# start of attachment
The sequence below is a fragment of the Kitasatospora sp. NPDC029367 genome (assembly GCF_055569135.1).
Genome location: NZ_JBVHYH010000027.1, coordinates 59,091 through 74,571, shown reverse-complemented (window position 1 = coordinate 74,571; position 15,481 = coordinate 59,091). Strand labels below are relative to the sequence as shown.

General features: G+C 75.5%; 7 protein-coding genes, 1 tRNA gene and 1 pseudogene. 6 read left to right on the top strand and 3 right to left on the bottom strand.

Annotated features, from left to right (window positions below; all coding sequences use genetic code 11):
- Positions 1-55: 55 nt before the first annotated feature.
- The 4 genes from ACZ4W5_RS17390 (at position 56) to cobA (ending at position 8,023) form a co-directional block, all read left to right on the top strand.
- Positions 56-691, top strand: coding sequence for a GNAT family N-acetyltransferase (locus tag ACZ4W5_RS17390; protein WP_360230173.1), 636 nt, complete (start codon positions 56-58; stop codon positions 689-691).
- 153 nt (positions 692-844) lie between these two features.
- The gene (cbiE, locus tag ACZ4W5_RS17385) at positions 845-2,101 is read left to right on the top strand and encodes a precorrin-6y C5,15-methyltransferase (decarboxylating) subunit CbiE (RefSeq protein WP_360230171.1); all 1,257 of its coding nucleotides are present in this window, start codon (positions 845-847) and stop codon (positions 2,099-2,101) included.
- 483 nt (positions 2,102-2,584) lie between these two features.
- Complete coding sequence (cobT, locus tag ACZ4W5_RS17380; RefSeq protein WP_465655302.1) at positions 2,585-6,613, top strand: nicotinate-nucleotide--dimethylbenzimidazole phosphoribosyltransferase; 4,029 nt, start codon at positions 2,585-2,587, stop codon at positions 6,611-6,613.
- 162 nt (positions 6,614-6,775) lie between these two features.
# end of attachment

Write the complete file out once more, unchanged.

The sequence below is a fragment of the Kitasatospora sp. NPDC029367 genome (assembly GCF_055569135.1).
Genome location: NZ_JBVHYH010000027.1, coordinates 59,091 through 74,571, shown reverse-complemented (window position 1 = coordinate 74,571; position 15,481 = coordinate 59,091). Strand labels below are relative to the sequence as shown.

General features: G+C 75.5%; 7 protein-coding genes, 1 tRNA gene and 1 pseudogene. 6 read left to right on the top strand and 3 right to left on the bottom strand.

Annotated features, from left to right (window positions below; all coding sequences use genetic code 11):
- Positions 1-55: 55 nt before the first annotated feature.
- The 4 genes from ACZ4W5_RS17390 (at position 56) to cobA (ending at position 8,023) form a co-directional block, all read left to right on the top strand.
- Positions 56-691, top strand: coding sequence for a GNAT family N-acetyltransferase (locus tag ACZ4W5_RS17390; protein WP_360230173.1), 636 nt, complete (start codon positions 56-58; stop codon positions 689-691).
- 153 nt (positions 692-844) lie between these two features.
- The gene (cbiE, locus tag ACZ4W5_RS17385) at positions 845-2,101 is read left to right on the top strand and encodes a precorrin-6y C5,15-methyltransferase (decarboxylating) subunit CbiE (RefSeq protein WP_360230171.1); all 1,257 of its coding nucleotides are present in this window, start codon (positions 845-847) and stop codon (positions 2,099-2,101) included.
- 483 nt (positions 2,102-2,584) lie between these two features.
- Complete coding sequence (cobT, locus tag ACZ4W5_RS17380; RefSeq protein WP_465655302.1) at positions 2,585-6,613, top strand: nicotinate-nucleotide--dimethylbenzimidazole phosphoribosyltransferase; 4,029 nt, start codon at positions 2,585-2,587, stop codon at positions 6,611-6,613.
- 162 nt (positions 6,614-6,775) lie between these two features.